[0227] Digital film function capture occurs in two areas: in the flash memory or other image-storage media and in the sensing subsystem, which comprises the CCD or CMOS sensor 110, analog processing circuits 120, and ADC 130. The ADC 130 primarily determines an imager's (or camera's) color depth or precision (number of bits per pixel), although back-end processing can artificially increase this precision. An imager's color density, or dynamic range, which is its ability to capture image detail in light ranging from dark shadows to bright highlights, is also a function of the sensor sensitivity. Sensitivity and color depth improve with larger pixel size, since the larger the cell, the more electrons available to react to light photons (see FIG. 54) and the wider the range of light values the sensor 110 can resolve. However, the resolution decreases as the pixel size increases. Pixel size must balance with the desired number of cells and cell size, called also the “resolution” and the percentage of the sensor 110 devoted to cells versus other circuits called “area efficiency”, or “fill factor”. As with televisions, personal computer monitors, and DRAMs, sensor cost increases as sensor area increases because of lower yield and other technical and economic factors related to the manufacturing.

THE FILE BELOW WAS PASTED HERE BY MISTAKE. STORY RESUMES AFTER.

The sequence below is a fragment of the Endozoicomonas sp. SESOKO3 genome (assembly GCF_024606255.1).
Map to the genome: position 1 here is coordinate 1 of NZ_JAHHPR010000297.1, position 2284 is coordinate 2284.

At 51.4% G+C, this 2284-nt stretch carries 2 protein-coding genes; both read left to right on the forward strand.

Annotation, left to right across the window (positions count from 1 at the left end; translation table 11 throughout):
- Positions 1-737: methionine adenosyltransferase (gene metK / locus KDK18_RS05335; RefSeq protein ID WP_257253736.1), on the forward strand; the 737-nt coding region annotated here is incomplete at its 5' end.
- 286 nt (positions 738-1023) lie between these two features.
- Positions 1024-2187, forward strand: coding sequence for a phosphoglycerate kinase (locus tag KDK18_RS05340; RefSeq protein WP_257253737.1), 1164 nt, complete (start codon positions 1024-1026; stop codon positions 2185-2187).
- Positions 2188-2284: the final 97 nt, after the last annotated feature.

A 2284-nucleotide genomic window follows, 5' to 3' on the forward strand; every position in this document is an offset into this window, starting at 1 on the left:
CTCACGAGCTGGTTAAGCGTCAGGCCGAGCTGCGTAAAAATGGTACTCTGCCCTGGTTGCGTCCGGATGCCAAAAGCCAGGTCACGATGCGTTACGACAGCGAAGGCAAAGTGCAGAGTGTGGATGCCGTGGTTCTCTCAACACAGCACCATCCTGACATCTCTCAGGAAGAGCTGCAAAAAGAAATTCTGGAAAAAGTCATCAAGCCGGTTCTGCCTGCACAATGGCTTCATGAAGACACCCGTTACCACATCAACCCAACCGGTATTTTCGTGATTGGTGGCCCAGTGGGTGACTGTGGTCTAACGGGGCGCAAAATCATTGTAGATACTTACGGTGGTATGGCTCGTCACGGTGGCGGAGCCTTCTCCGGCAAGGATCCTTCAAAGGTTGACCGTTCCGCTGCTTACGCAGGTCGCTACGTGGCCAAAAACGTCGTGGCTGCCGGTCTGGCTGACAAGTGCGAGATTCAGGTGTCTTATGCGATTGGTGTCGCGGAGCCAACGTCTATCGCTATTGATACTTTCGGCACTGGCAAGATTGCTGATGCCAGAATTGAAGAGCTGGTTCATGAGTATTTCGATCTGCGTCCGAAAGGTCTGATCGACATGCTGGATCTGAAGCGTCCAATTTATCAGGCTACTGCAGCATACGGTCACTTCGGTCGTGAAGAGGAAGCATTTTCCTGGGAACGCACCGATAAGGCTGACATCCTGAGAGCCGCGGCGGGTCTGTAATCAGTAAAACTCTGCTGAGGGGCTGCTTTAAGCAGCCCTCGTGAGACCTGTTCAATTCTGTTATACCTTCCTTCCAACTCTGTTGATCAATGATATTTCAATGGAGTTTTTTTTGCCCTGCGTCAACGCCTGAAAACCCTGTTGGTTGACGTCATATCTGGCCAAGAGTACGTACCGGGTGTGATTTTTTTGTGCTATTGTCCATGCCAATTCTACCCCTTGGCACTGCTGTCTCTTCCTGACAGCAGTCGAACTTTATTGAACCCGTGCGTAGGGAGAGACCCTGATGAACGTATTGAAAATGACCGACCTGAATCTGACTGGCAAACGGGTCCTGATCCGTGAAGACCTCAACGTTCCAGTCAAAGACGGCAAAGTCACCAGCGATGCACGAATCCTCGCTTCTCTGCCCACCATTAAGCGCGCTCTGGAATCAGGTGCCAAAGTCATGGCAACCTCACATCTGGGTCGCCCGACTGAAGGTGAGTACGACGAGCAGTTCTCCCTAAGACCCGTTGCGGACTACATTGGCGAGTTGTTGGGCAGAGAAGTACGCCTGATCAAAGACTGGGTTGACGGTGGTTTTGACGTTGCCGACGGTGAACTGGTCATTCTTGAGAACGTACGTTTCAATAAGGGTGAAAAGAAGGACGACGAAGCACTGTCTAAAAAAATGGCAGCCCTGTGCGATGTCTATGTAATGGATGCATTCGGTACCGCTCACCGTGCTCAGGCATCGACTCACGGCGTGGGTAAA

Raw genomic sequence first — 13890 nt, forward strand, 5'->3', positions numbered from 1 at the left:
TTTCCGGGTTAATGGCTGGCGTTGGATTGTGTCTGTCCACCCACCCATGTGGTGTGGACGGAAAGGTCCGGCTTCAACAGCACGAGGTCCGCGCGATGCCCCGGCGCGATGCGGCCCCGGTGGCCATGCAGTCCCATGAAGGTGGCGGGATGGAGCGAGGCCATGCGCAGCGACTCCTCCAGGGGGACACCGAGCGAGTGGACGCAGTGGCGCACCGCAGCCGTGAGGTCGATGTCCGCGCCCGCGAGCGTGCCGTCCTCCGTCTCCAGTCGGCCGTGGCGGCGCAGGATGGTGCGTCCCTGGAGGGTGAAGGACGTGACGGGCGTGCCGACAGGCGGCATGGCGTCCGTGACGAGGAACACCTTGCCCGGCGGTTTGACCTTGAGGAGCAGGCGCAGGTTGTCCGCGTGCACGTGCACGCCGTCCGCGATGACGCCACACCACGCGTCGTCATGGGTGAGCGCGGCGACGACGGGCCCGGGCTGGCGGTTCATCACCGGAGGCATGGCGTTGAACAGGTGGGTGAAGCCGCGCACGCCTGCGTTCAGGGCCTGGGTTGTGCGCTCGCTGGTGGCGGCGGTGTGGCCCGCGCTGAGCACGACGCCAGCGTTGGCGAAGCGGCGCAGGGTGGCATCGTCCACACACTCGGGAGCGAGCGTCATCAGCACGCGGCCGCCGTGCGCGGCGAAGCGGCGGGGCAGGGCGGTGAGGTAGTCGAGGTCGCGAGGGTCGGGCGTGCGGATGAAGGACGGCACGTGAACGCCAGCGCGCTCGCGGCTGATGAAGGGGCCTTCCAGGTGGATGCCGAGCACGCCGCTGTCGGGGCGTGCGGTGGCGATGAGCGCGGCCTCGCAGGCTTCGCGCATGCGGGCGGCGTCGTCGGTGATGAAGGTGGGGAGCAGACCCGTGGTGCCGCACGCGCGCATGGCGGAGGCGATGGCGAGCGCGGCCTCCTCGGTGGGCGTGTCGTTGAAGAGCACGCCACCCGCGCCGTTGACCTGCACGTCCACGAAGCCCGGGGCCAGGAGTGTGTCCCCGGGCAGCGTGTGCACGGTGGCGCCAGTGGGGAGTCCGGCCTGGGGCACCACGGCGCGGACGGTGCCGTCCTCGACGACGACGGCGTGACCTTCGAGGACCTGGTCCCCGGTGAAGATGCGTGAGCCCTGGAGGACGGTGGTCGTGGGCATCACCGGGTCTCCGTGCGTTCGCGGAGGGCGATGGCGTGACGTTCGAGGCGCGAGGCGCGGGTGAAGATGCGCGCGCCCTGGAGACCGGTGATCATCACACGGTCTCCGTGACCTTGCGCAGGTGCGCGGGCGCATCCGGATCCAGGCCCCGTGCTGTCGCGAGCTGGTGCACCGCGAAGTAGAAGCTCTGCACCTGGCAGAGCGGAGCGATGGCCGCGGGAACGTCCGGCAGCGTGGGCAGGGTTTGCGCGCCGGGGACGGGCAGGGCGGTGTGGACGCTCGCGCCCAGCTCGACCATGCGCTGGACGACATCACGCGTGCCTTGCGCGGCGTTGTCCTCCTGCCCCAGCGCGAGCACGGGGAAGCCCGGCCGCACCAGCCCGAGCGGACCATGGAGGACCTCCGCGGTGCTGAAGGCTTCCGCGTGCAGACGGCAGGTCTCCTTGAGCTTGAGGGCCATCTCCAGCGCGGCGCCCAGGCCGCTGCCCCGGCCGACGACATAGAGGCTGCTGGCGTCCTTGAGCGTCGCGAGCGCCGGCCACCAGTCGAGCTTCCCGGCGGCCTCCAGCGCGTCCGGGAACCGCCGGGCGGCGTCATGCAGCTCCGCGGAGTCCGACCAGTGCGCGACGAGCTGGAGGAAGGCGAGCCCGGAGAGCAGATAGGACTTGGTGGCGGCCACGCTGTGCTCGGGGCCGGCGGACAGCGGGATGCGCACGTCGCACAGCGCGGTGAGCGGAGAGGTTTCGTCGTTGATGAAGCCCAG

[0228] Digital imagers 100 and digital cameras contain several memory types in varying densities to match usage requirements and cost targets. Imagers also offer a variety of options for displaying the images and transferring them to a personal computer, printer, VCR, or television.


[0229] As previously noted, a sensor 110, normally a monochrome device, requires pre-filtering since it cannot extract specific color information if it is exposed to a full-color spectrum. The three most common methods of controlling the light frequencies reaching individual pixels are:

[0230] 1) Using a prism 6610 and multiple sensors 110 as illustrated in FIG. 66, the sensors preferably including blue, green and red sensors;

[0231] 2) Using rotating multicolor filters 6710 (for example including red, green and blue filters) with a single sensor 110 as illustrated in FIG. 67; or

[0232] 3) Using per-pixel filters on the sensor 110 as illustrated in FIG. 68. In FIG. 68, respective re, green and blue pixels are designated with the letters “R”, “G”, and “B”, respectively.